In the spotlight: French office market increasingly targeted by international investors

by Catherine Luithlen, Président Real I.S. France SAS.

The situation on the Paris office market is complex. There is certainly a great deal of capital floating around, and investors are under a pressure to invest, but only a small number of attractive properties are currently making it onto the market. This means that potential buyers need to do their pre-acquisition due diligence very carefully before deciding whether, despite high prices, their target investment offers sufficient long-term (and, more importantly, realisable) value-add potential. As market rents rise, it is still possible to find lucrative investments, providing investors adopt the right property management strategies and do their due diligence carefully. German fund managers have long recognised this fact and are increasingly targeting real estate investments in France – primarily in Paris – as they look to diversify their portfolios. After all, German real estate markets are just as tight, but with an added level of complexity created by Germany's poly-centric federal system, which has created very different framework conditions from state to state. Then there’s the locational strengths of Paris, which is located both in the heart of Europe and within easy reach of London, just two and a half hours away on the high-speed Eurostar train. 

A highly dynamic market

The Paris office market is buoyant. The French capital is both the undisputed centre of cultural life and the economic engine of the entire nation. The ninth and tenth arrondissements are currently riding high as major centres for startups in general, and FinTech companies in particular. These young, creative companies are not only disrupting the traditional office market, they are also committed to providing high-quality working environments for their employees – which is why they are primarily interested in Paris’ up-and-coming, future-oriented neighbourhoods. Versatile properties that can satisfy tenants’ ever-more sophisticated requirements are therefore especially attractive for fund managers. With a value add strategy and efficient management, existing properties can be repositioned and subsequently developed into core properties, generating stable cash flows for many years to come.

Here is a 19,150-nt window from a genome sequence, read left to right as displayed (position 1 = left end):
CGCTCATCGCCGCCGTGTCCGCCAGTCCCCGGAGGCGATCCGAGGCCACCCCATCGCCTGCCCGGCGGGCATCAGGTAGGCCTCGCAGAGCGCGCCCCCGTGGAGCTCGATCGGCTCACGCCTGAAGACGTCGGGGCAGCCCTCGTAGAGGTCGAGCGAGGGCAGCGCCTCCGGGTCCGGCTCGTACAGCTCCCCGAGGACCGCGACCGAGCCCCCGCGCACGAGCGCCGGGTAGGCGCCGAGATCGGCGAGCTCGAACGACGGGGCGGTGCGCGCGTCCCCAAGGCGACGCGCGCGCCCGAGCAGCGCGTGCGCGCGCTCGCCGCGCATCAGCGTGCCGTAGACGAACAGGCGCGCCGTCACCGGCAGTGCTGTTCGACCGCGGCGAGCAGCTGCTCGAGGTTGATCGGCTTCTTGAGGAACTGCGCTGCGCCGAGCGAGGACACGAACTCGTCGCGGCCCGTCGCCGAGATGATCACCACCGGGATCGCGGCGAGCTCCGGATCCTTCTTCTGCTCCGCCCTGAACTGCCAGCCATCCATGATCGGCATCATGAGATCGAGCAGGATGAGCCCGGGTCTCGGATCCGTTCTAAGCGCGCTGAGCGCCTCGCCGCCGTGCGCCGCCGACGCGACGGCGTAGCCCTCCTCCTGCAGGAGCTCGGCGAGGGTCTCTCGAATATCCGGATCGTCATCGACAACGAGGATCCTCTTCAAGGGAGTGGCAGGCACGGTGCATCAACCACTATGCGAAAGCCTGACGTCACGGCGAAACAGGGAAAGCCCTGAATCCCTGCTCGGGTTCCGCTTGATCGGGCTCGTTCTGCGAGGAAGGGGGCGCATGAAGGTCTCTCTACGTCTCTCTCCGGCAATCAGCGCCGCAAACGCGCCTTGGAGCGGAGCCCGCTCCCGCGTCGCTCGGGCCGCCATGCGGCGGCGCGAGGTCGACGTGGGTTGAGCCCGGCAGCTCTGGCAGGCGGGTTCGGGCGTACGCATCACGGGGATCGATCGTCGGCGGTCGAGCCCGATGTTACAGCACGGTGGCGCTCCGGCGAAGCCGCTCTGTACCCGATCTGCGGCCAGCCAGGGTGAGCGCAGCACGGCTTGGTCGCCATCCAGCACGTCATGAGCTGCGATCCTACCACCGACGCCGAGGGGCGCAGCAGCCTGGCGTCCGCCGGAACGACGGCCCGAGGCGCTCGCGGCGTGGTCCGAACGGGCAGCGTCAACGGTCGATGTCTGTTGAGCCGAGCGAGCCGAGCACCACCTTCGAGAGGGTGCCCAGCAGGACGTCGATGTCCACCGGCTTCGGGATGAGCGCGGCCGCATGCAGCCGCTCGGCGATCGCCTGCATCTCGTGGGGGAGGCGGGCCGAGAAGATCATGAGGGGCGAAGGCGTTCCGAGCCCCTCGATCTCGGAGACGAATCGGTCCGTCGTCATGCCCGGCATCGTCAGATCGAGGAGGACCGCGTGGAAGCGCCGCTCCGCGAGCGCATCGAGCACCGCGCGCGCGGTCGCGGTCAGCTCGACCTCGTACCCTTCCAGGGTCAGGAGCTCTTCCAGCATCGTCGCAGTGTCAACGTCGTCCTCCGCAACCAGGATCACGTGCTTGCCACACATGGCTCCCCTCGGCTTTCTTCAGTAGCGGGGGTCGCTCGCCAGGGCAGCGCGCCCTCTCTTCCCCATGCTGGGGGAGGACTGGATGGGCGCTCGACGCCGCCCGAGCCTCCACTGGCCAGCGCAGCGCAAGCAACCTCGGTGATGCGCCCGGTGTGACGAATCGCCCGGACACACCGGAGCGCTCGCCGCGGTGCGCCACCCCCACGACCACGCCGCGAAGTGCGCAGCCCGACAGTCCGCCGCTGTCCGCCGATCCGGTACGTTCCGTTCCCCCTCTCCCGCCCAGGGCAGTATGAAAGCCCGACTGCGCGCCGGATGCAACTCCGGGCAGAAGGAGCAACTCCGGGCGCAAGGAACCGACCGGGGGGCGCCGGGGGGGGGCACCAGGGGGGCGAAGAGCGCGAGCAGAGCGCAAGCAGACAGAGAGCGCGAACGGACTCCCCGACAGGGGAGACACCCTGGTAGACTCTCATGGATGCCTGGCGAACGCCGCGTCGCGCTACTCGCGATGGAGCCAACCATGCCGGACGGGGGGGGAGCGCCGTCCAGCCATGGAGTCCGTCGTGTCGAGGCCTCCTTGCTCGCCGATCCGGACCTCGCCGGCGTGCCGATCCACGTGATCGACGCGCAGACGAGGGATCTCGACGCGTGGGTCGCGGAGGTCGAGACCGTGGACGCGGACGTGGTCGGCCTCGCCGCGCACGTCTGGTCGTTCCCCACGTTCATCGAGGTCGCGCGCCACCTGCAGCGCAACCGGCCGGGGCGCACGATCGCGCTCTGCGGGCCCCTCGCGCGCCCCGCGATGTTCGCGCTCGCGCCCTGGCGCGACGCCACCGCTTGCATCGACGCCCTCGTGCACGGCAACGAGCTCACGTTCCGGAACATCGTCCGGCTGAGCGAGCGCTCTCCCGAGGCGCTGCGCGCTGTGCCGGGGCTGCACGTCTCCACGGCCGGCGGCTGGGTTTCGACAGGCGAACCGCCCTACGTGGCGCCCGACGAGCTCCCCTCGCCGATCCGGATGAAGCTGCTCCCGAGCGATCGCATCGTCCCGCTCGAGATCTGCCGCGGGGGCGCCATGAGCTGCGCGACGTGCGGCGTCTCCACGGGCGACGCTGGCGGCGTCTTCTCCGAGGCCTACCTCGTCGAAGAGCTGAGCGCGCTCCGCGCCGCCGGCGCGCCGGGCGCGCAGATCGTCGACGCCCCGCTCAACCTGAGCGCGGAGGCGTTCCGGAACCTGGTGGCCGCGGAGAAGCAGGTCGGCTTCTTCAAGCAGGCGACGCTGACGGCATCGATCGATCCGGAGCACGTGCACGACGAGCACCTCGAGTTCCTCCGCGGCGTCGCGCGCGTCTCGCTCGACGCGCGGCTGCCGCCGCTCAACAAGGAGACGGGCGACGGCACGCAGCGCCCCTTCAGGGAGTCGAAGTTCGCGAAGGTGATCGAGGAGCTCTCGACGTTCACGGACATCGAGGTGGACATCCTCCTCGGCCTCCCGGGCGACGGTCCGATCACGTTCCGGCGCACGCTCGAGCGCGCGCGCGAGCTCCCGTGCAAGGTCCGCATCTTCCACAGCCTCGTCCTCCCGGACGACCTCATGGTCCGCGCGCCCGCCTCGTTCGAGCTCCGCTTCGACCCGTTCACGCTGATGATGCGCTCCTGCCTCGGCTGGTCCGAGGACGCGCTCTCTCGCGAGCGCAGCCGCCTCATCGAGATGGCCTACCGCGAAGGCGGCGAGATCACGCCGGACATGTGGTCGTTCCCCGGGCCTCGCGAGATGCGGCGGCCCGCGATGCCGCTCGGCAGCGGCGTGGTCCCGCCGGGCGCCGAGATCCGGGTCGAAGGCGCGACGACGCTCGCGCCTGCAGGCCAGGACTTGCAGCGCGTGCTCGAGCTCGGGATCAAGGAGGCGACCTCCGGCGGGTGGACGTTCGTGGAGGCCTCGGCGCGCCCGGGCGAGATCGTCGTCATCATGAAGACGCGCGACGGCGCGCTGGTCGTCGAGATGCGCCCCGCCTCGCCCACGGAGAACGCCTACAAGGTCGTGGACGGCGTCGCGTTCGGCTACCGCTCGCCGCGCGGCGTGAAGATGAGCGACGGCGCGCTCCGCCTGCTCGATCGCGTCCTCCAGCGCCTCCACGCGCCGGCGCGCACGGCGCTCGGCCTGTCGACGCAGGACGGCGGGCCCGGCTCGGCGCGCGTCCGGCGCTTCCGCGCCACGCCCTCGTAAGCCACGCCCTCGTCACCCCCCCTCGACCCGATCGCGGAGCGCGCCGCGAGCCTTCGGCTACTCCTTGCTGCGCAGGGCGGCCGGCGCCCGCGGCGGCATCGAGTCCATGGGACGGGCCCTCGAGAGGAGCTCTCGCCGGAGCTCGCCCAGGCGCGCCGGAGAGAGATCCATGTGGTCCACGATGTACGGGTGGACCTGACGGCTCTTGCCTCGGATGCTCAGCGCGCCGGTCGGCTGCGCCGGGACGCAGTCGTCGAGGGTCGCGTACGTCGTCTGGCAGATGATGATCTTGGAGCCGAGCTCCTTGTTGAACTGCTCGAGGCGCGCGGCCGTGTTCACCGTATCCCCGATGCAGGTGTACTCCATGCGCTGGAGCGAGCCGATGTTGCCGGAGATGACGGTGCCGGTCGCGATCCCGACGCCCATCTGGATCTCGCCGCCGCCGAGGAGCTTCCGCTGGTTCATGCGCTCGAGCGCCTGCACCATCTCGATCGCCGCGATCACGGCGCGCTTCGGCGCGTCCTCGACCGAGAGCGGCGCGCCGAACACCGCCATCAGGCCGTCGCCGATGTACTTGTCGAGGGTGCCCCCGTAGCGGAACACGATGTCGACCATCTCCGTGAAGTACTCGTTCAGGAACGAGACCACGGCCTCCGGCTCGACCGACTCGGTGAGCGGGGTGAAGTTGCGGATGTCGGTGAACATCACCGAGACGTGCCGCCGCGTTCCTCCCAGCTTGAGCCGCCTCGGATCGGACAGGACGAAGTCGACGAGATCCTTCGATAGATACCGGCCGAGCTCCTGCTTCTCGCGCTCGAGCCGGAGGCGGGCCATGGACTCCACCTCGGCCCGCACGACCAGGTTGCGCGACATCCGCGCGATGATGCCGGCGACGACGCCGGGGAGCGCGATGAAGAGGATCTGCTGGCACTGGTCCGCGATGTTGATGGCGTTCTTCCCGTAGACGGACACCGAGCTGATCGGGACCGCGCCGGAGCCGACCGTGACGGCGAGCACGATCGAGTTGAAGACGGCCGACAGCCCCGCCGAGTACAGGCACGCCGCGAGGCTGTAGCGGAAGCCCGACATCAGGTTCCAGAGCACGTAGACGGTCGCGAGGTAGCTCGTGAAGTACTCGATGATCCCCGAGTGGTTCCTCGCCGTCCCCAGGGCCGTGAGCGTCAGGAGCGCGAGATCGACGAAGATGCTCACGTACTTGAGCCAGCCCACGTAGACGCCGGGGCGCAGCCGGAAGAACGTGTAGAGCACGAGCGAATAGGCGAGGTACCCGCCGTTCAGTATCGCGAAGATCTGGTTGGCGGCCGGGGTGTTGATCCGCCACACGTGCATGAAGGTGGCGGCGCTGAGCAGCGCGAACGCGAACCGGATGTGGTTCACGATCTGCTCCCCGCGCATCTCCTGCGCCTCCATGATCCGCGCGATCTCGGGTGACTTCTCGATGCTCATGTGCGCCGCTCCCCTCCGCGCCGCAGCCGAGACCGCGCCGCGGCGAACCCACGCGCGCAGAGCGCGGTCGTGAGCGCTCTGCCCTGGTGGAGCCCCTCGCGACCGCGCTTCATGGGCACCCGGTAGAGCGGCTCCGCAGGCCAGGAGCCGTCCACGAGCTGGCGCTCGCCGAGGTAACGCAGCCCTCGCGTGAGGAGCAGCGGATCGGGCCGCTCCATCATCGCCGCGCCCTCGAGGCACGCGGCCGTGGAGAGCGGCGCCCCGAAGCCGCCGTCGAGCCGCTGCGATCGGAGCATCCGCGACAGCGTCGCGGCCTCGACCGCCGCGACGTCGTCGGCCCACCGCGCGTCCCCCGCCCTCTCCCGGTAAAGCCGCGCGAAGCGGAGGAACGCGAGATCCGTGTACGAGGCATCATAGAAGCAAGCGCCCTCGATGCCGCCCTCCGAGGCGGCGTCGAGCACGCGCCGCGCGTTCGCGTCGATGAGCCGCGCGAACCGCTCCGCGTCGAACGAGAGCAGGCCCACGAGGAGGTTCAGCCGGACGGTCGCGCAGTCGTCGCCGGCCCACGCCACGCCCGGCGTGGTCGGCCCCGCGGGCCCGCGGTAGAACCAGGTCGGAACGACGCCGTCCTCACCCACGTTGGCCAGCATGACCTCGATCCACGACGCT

Many national and international buyers are still pursuing more conservative investment strategies. They have maintained their focus on prime locations, as demonstrated by the recent successful sale of our Parisian office property Avenue Hoche from our Luxembourg-based real estate special AIF, BGV III, to a French real estate fund, which achieved excellent returns for our investors. 

France’s politicians have also given the Parisian office market a positive boost. The economy has responded well to Emmanuel Macron's election and the pro-European viewpoints of a majority of the French population. For example, Paris’ CAC 40 stock market rose to an impressive 5,267 points in the aftermath of Macron's election victory. The office market stands to benefit in the medium term as companies confidence increases. In addition, investors are also betting on a potential influx of jobs from London in response to the UK’s imminent Brexit. Companies are starting to make their relocation decisions and Paris is well-positioned, boasting better transport connections to London than, for example, Germany’s financial centre, Frankfurt am Main. 

German investors target investments in France’s regional centres